In my last article, I mentioned that I would ask for your opinions concerning the PGA Tour. Having been involved in professional golf tournaments during most of my adult life, I am interested in preserving and improving golf on all levels from beginner to amateur (including tournament play) to the PGA Tour. To bring the readers up to speed, the PGA Tour is a separate entity from the PGA Club Professionals.
In the Arnold Palmer, Jack Nicklaus, and Gary Player era, the era of the “Big Three”, professional golf has grown in popularity. Golf events on television have been an integral part of that growth. When Arnold Palmer won the United States Amateur in 1954, a star was born. During the next 50 years, golf’s popularity grew exponentially. Tournament competition was intense. The players, of that era, were very colorful and very respectful of the game and the fans who supported them. Of course, there were friendly challenges between players, and there were others, like Johnny Miller, whose egos occasionally got in the way. Compare Wayne Levi, a Touring Professional who I played tournament golf after we both graduated from The State University of New York at Oswego, New York. Wayne was always very humble, even when he won 7 PGA Tour events in one year, in comparison to Johnny Miller, who was somewhat of a braggart.
All of that began with the :square groove” controversy of Karsten Solheim, the owner of the Karsten Manufacturing Company, makers of PING golf clubs. Karsten could have financially broken the United States Golf Association (USGA). But, a compromise was reached, thus ending the controversial debate in the manufacture of permitted golf clubs and golf club designs. For me, that tarnished the image of golf forever. It could have been avoided if Karsten wasn’t so greedy. As I have mentioned in a previous article, changes could have preserved the integrity of the game. There is no reason to “not play by the rules” in any sport, especially golf. However, perimeter golf allowed for the expansion of the number of golfers and for their enjoyment of the game.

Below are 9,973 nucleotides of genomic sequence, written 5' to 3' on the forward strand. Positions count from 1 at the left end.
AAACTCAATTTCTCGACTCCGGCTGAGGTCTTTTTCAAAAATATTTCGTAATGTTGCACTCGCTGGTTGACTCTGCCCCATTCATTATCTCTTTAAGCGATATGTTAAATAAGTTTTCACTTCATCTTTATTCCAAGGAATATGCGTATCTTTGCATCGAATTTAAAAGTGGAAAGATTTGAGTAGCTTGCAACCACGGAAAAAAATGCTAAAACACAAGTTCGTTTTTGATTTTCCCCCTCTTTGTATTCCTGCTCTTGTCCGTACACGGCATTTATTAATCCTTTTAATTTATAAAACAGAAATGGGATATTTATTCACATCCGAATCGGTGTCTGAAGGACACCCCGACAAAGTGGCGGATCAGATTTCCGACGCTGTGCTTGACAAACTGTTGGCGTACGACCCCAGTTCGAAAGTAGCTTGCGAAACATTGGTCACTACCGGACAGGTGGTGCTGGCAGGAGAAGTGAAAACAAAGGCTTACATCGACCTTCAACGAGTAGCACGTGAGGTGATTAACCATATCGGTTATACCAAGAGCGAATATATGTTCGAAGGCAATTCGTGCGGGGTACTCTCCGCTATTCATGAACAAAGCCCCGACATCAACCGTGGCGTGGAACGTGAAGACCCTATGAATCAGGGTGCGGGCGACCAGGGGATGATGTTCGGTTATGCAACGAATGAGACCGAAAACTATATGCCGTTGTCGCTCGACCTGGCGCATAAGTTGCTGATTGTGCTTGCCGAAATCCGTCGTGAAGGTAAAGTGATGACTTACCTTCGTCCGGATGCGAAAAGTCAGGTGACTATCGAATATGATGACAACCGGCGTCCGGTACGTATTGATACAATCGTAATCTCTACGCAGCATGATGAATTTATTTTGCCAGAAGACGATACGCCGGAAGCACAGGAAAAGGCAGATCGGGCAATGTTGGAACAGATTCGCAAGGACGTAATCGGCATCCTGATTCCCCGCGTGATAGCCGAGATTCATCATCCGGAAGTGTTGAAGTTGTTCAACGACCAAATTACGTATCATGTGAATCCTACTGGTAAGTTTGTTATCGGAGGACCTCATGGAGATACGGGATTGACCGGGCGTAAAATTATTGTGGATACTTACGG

The game of golf continued to expand. Then came Tiger Woods and his playing prowess. Along with Tiger came His tournament and endorsements with lots of money. In addition, there was a feeling of invincibility. And, for me, a lack of respect for marriage vows as well as for the game. Golf equipment changed dramatically. With these “easier to hit” golf clubs came lower scores. In my opinion, more and more people started to play golf (a good thing). However, the lack of respect of the game and the verbal assaults on the Tour, both between tour players and also between tour players and fans is disgusting. Take, for example, Bryson DeChambeau, who after heckling by a fan, threw the “f-bomb” at the fan. No excuse, a true golf professional wouldn’t have responded in that manner.
So, I ask you, how do you feel about the lack of the players’ respect for both the fans and for each other and how this affects and/or changes the game.
I am, as always, Alan Prescott. I write these articles because I want to preserve the game of golf long beyond my lifetime, and, for all time. I can be reached at [email protected]. Be safe and please stay healthy.